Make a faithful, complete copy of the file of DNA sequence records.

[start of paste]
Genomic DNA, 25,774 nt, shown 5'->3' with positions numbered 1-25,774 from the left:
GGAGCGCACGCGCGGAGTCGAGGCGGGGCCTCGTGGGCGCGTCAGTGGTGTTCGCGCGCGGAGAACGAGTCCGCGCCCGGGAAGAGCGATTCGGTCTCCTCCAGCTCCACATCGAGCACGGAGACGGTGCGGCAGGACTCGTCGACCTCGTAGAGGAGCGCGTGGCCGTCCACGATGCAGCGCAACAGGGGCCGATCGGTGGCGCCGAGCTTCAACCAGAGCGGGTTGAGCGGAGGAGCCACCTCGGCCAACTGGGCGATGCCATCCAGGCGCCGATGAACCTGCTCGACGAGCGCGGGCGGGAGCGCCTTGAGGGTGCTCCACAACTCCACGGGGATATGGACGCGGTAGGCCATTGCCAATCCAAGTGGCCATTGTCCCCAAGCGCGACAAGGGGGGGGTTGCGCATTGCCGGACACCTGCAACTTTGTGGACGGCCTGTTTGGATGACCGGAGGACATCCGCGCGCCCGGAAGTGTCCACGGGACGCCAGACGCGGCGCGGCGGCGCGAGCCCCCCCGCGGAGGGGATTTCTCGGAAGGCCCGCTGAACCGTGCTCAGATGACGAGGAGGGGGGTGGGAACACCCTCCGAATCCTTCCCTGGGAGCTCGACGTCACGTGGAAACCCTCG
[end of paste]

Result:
Genomic DNA, 25,774 nt, shown 5'->3' with positions numbered 1-25,774 from the left:
GGAGCGCACGCGCGGAGTCGAGGCGGGGCCTCGTGGGCGCGTCAGTGGTGTTCGCGCGCGGAGAACGAGTCCGCGCCCGGGAAGAGCGATTCGGTCTCCTCCAGCTCCACATCGAGCACGGAGACGGTGCGGCAGGACTCGTCGACCTCGTAGAGGAGCGCGTGGCCGTCCACGATGCAGCGCAACAGGGGCCGATCGGTGGCGCCGAGCTTCAACCAGAGCGGGTTGAGCGGAGGAGCCACCTCGGCCAACTGGGCGATGCCATCCAGGCGCCGATGAACCTGCTCGACGAGCGCGGGCGGGAGCGCCTTGAGGGTGCTCCACAACTCCACGGGGATATGGACGCGGTAGGCCATTGCCAATCCAAGTGGCCATTGTCCCCAAGCGCGACAAGGGGGGGGTTGCGCATTGCCGGACACCTGCAACTTTGTGGACGGCCTGTTTGGATGACCGGAGGACATCCGCGCGCCCGGAAGTGTCCACGGGACGCCAGACGCGGCGCGGCGGCGCGAGCCCCCCCGCGGAGGGGATTTCTCGGAAGGCCCGCTGAACCGTGCTCAGATGACGAGGAGGGGGGTGGGAACACCCTCCGAATCCTTCCCTGGGAGCTCGACGTCACGTGGAAACCCTCG